Morale remains high under fire

Anti aircraft guns in London during the Blitz

The almost incredible bravery of the people, their fortitude and endurance, and in especial the stoic calm of those who have lost their homes and possessions, beggars description. London and the provinces share equal honours in this last respect, and all writers are touchingly grateful for the kindness shown to them.

“Now the windows are all boarded up and tarpaulin put on the roof it does not seem so bad ….. The people around here have all been so kind. So many offered us a home… We did not know we had such wonderful friends.”




British ‘take the bombing in good heart’

At the beginning of the war Air Raid Wardens were often seen as unnecessarily officious and interfering. Attitudes changed as the bombing became more intense and there were eventually nearly 1.4 million voluntary unpaid wardens.

An increasingly fatalistic attitude towards the effect of bombing is reported, and this appears to be coupled with a high state of morale. In the East End the searchlights rather than the sirens are now taken as a sign for going to the shelters. Cooperation and friendliness in public shelters are reported to be increasing …




Churchill visits ‘Hell-Fire Corner’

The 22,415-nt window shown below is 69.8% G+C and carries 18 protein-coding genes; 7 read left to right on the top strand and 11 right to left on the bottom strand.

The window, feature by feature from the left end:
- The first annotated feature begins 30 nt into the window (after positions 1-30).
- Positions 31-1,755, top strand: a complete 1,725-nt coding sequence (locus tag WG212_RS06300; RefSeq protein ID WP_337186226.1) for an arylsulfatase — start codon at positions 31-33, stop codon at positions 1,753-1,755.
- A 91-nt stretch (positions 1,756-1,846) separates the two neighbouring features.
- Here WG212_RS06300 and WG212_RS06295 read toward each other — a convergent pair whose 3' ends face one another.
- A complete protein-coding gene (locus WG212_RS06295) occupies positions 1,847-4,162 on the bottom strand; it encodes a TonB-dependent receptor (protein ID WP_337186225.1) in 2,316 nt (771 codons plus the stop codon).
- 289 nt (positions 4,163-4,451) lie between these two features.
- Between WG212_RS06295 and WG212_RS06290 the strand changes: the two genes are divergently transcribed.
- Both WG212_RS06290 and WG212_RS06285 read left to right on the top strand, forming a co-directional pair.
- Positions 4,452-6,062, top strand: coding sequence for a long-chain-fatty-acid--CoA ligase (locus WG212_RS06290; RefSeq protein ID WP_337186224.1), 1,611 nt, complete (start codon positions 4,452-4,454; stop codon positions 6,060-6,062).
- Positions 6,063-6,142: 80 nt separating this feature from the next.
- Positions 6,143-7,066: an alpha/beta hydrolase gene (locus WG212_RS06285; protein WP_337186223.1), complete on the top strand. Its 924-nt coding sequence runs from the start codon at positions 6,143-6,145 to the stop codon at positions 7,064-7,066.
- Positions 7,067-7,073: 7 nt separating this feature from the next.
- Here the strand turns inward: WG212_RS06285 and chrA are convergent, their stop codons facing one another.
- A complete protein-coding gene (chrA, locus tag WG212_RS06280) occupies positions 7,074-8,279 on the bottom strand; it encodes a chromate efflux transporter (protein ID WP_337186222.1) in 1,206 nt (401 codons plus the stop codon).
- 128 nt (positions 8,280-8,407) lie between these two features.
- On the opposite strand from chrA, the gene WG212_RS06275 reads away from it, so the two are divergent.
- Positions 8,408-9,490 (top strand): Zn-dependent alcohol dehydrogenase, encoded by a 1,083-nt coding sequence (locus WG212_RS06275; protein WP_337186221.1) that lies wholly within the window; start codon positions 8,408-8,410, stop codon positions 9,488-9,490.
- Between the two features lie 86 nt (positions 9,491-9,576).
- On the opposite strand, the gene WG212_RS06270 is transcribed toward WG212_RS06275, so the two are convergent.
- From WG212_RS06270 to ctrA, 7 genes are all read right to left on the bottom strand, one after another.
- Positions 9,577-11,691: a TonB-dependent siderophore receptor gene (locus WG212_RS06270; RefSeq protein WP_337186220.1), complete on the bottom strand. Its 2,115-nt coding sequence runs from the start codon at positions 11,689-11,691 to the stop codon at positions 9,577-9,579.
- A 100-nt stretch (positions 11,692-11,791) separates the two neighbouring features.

Winston Churchill viewing activity in the Channel from an observation post at Dover Castle during his tour of defences, 28 August 1940. Enemy air attacks were in progress at the time, and two German bombers were seen to crash into the sea.

Later that afternoon, we had to drive to Ramsgate and on the way we saw a smoldering aircraft in a field, and Churchill asked the driver to pull off the road and get as close to the wreckage as he could. There was firemen, soldiers and ARP men standing around and I walked with the Prime Minister towards the aircraft. Even though I warned Mr Churchill about the dangers of being out in the open during an air raid, he said that he must have a look, and when he saw the tangled mess he said ‘Dear God, I hope it isn’t a British plane.’ He was reassured that it was not.




British morale reported to be ‘excellent’

Mrs Cross, a sailor's wife, waves goodbye to her neighbours as she drives away from her bombed-out home in the back of a removal truck. Her friend, also sitting in the truck, holds aloft a Union flag.